“Which at the time was a wonderful decision,” said President and CEO Kevin Sheehan.
But he said the summer season in Europe has not performed as expected.
“We held as long and as desperately as possible,” he said, referring to prices. “You get one nervous player and they start putting deep discounting into the market and you’re only as strong as your weakest competitor.”
Still, he said, he expects to get through the season “OK” and believes business will improve to “reasonably good” by the fourth quarter.
To bump business, MSC Cruises increased marketing and promotional efforts to reach passengers outside of the continent. It has all 12 of its ships in Europe this summer.
“There is always a way to step up activity in other parts of the world that are not as sensitive to economic concerns,” said Rick Sasso, president and CEO of MSC Cruises USA. “We have a confidence that we’re doing the right thing, we’re managing through adversity.”
In an earnings call last month, Carnival Corp., the world’s largest cruise ship company, said that bookings had increased year-over-year during the quarter that ended May 31. That business was likely stimulated by major promotions such as airfare discounts, price slashes and onboard credits or upgrades — tactics embraced by many cruise lines.
And travel agents report that business appears to have normalized for U.S. customers after a drop immediately following the wreck.
Michelle Fee, CEO of home-based travel agent network Cruise Planners — American Express Travel, said agents have been selling more cruises to American customers at higher prices than in previous years.
She said that confirms the results of a survey the company conducted after the Concordia wreck asking if past cruisers would be scared away from future cruise vacations. About 99 percent said it would not make a difference, though Fee said the survey couldn’t predict behavior for people who have never before cruised.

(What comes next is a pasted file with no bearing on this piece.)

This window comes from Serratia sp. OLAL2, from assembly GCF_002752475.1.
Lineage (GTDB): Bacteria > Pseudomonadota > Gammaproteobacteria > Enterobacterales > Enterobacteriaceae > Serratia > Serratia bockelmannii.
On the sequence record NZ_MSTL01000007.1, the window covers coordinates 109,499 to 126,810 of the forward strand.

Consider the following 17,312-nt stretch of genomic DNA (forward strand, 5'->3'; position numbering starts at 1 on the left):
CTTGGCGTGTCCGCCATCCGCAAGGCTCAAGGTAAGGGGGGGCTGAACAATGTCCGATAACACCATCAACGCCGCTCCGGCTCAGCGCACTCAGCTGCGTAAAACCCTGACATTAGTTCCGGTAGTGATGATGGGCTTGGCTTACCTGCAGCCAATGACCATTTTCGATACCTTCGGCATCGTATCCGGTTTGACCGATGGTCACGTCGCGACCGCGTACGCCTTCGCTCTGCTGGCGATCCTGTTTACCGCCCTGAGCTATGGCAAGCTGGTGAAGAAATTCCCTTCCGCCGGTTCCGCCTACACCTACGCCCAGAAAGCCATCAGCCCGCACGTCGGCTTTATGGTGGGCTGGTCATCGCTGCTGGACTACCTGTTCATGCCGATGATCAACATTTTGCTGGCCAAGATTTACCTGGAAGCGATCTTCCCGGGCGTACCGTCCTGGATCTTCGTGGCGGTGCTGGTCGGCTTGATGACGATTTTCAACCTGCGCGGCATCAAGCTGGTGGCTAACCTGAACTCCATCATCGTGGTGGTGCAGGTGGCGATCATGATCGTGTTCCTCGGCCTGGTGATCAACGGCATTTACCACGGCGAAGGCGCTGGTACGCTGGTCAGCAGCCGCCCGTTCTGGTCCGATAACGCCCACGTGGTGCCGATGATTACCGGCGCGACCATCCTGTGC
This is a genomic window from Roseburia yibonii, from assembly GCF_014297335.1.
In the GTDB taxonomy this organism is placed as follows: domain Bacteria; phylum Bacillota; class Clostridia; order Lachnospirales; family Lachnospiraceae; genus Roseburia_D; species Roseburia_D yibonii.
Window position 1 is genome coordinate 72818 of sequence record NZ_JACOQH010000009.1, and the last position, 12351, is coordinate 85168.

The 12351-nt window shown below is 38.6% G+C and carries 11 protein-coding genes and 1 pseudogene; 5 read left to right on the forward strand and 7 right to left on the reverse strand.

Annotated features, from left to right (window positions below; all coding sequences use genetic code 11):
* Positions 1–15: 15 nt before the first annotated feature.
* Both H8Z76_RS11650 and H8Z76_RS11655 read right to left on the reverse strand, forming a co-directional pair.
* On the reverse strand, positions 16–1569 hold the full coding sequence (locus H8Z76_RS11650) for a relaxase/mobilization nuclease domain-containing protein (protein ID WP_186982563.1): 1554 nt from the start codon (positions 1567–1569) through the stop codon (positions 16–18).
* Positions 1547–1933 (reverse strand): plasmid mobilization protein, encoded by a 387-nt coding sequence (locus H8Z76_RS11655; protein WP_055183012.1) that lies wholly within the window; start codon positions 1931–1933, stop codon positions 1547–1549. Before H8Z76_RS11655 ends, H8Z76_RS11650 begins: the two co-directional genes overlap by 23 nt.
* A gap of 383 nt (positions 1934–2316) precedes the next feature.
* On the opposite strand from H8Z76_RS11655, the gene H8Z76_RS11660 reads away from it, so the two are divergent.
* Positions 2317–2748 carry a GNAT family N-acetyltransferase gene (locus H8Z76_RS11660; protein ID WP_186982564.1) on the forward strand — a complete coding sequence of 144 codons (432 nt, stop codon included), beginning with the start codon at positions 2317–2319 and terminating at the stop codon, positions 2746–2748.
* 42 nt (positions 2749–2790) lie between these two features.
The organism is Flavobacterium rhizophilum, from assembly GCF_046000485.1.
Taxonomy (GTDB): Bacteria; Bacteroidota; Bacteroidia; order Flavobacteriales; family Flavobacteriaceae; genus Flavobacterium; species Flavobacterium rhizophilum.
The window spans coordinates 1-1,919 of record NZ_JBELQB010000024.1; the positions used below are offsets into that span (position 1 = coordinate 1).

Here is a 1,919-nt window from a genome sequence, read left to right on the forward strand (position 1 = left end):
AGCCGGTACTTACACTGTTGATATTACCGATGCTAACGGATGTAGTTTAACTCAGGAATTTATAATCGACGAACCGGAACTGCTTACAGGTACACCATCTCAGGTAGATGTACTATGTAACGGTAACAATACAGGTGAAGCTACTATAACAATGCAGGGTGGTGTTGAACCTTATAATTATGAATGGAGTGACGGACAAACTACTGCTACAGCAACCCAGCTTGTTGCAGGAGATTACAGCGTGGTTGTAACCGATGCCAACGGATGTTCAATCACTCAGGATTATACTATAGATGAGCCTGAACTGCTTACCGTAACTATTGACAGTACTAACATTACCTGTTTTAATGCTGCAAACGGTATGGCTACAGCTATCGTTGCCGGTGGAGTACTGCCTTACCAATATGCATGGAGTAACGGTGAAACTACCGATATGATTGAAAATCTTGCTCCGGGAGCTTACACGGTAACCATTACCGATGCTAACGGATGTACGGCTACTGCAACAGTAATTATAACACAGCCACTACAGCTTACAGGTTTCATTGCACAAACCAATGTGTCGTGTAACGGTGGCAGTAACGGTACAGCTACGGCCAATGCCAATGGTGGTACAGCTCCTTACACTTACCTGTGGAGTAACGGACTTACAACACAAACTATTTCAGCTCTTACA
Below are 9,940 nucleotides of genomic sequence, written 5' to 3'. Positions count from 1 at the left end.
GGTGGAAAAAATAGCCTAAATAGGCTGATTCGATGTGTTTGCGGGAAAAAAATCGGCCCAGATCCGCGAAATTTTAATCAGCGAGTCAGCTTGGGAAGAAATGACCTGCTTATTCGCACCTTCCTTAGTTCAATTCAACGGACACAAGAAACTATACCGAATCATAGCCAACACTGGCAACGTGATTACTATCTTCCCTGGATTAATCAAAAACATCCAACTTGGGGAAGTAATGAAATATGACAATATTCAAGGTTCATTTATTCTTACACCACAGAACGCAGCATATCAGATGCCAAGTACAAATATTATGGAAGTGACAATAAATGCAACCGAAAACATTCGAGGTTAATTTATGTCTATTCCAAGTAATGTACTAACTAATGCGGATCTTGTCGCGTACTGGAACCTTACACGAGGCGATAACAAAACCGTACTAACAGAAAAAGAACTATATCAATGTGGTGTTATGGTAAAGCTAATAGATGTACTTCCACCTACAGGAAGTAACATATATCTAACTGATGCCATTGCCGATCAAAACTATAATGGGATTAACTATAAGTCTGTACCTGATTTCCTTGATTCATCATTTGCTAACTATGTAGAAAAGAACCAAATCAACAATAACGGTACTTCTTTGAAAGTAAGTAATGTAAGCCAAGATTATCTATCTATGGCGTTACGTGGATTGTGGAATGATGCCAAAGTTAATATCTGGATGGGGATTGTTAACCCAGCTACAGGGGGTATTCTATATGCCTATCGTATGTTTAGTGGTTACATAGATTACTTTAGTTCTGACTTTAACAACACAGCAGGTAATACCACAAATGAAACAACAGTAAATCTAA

Industry leaders feared at the time that first-time cruisers — who are key to growing the business — would be most heavily impacted. Last month, Chairman and CEO of Carnival Corp. Micky Arison said in an earnings call that those fears were realized.
“Our surveys clearly show that [first-time cruisers] were impacted by the events,” he said. “And hopefully, the further we get away from those events, the more likely they will bounce back.”
The industry’s trade group, the Cruise Lines International Association, has worked since the accident to portray cruising as a safe and heavily regulated form of travel — a difficult task as news stories have zeroed in on the question of safety and crime on ships.
“The number one priority of the global cruise industry is the safety of passengers and crew,” said Mike McGarry, CLIA’s senior vice president for public affairs in a statement. “In the wake of the Concordia incident on behalf of the global cruise industry, CLIA launched...a comprehensive assessment of the critical human factors and operational aspects of maritime safety. In less than six months, this ongoing review has resulted in the implementation of six new global policies developed to achieve our longstanding goal of continuous improvement and innovation in shipboard operations and safety.”
Those policies include: having more lifejackets aboard ships than are required by law; limiting access to a ship’s bridge at potentially dangerous times; requiring cruise ship routes to be planned in advance and shared with all members of the bridge team; standardizing 12 key points that passengers will learn during muster drills and emergency instruction. and mandating that those emergency drills are performed for all embarking passengers before a ship leaves port.
Many of those changes should have already been in place before the incident, said CruiseCritic’s Spencer Brown.
“You’re starting to see the change,” she said. “You’re starting to see some standards. That’s an important positive.”
This report was supplemented with information from the Associated Press.